Music

Dover Quartet, Chamber Music at the Clark

Photograph of Dover Quartet

Date/Time
Sunday, March 17, 2024
2:00 pm – 4:00 pm

Location
William Andrews Clark Memorial Library
2520 Cimarron Street

Seats will be available for purchase on Tuesday, February 13 at 12:00 p.m. noon, via a link posted here at that time. General admission seats are $40, and UCLA student seats (for UCLA students only, valid UID for each student required) are $10. Seating at the Clark Library is limited. Purchases are non-refundable. To receive announcements when concert seats go on sale, please sign up for our mailing list.

SOLD OUT

While we do not maintain a wait list, we do offer same day stand-by seating for all Chamber Music at the Clark concerts. For more information on stand-by seating, please see here


Program

Joaquín Turina (1882–1949)
La oración del torero (The Bullfighter’s Prayer), op. 34

Leoš Janáček (1854–1928)
String Quartet No. 2 (“Intimate Letters”)

Franz Schubert (1797–1828)
String Quartet in D minor (“Death and the Maiden”), D 810

Dover Quartet

Joel Link, violin
Bryan Lee, violin
Julianne Lee, viola
Camden Shaw, cello

Named one of the greatest string quartets of the last 100 years by BBC Music Magazine, the two-time GRAMMY-nominated Dover Quartet is one of the world’s most in-demand chamber ensembles. The Dover Quartet is the Penelope P. Watkins Ensemble in Residence at the Curtis Institute of Music and holds additional residencies at the Bienen School of Music at Northwestern University and the Walton Arts Center’s Artosphere festival. The group’s awards include a stunning sweep of all prizes at the 2013 Banff International String Quartet Competition, grand and first prizes at the Fischoff Chamber Music Competition, and prizes at the Wigmore Hall International String Quartet Competition. Its honors include the prestigious Avery Fisher Career Grant, Chamber Music America’s Cleveland Quartet Award, and Lincoln Center’s Hunt Family Award.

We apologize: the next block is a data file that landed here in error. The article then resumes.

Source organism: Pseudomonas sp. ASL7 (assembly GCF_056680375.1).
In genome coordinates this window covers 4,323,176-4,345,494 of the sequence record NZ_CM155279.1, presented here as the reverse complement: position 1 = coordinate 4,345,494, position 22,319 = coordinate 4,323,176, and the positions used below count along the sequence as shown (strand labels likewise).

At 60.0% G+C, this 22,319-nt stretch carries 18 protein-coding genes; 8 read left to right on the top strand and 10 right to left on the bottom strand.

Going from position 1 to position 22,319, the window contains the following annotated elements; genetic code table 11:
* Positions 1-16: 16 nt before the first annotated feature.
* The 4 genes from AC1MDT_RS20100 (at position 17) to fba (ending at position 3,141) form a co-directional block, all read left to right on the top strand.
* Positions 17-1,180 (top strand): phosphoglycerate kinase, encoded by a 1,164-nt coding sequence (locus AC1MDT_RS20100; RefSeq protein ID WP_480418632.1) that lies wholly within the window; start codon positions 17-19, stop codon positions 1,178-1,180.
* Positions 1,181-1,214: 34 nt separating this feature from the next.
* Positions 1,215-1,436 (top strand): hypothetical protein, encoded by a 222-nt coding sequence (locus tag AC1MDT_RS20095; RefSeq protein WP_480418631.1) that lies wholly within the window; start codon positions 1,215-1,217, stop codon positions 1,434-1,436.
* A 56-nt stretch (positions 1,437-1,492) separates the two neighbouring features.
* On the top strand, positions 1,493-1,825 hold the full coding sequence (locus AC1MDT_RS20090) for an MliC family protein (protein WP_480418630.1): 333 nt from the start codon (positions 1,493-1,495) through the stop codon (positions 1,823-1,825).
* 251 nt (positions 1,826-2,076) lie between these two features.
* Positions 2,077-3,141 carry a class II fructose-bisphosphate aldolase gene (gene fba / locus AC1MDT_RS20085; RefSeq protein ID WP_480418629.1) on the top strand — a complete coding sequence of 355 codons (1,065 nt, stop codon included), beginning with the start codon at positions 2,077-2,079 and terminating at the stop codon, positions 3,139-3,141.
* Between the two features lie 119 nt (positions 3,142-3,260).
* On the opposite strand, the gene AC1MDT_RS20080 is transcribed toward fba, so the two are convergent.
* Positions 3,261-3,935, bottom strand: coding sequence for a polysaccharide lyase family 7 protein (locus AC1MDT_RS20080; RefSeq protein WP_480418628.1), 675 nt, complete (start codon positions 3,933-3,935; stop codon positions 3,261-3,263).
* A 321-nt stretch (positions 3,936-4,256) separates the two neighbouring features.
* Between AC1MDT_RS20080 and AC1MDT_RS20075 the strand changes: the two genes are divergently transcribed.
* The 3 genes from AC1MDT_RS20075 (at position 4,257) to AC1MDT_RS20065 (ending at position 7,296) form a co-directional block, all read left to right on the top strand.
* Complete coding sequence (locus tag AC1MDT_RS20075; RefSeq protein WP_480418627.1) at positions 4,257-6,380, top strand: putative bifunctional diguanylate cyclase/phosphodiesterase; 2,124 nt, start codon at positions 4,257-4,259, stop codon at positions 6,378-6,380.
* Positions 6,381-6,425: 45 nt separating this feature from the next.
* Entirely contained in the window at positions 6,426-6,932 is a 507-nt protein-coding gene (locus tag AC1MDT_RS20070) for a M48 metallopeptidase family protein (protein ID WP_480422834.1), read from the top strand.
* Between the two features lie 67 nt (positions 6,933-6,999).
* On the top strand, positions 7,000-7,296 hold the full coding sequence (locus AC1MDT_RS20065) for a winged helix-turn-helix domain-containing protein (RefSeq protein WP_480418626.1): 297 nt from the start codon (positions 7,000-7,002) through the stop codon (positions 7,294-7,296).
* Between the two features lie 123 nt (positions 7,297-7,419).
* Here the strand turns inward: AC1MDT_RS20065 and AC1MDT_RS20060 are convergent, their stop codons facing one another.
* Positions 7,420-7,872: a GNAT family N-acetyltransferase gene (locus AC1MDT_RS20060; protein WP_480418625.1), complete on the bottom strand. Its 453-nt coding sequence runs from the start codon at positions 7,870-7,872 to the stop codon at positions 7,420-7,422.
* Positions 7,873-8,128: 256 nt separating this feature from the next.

The Dover Quartet’s 2023-24 season includes a North American tour with Leif Ove Andsnes, performances with Haochen Zhang and David Shifrin, and a tour to Europe and Israel. A sought-after ensemble, recent collaborators include Emanuel Ax, Inon Barnaton, Ray Chen, the Escher String Quartet, Bridget Kibbey, Anthony McGill, Edgar Meyer, the Pavel Haas Quartet, Roomful of Teeth, and Davóne Tines. In 2022, the quartet premiered Steven Mackey’s theatrical-musical work Memoir, alongside arx duo and actor-narrator Natalie Christa. They also recently premiered works by Mason Bates, Marc Neikrug, and Chris Rogerson.

The Dover Quartet’s highly acclaimed three-volume recording, Beethoven Complete String Quartets (Cedille Records), was hailed as “meticulously balanced, technically clean-as-a-whistle and intonationally immaculate” (The Strad). The quartet’s discography also includes Encores (Brooklyn Classical), a recording of 10 popular movements from the string quartet repertoire; The Schumann Quartets (Azica Records), which was nominated for a GRAMMY for Best Chamber Music/Small Ensemble Performance; Voices of Defiance: 1943, 1944, 1945 (Cedille Records); and an all-Mozart debut recording (Cedille Records), featuring the late Michael Tree — long-time violist of the Guarneri Quartet. Voices of Defiance, which explores works written during World War II by Viktor Ullman, Dmitri Shostakovich, and Simon Laks, was lauded as “undoubtedly one of the most compelling discs released this year” (The Wall Street Journal).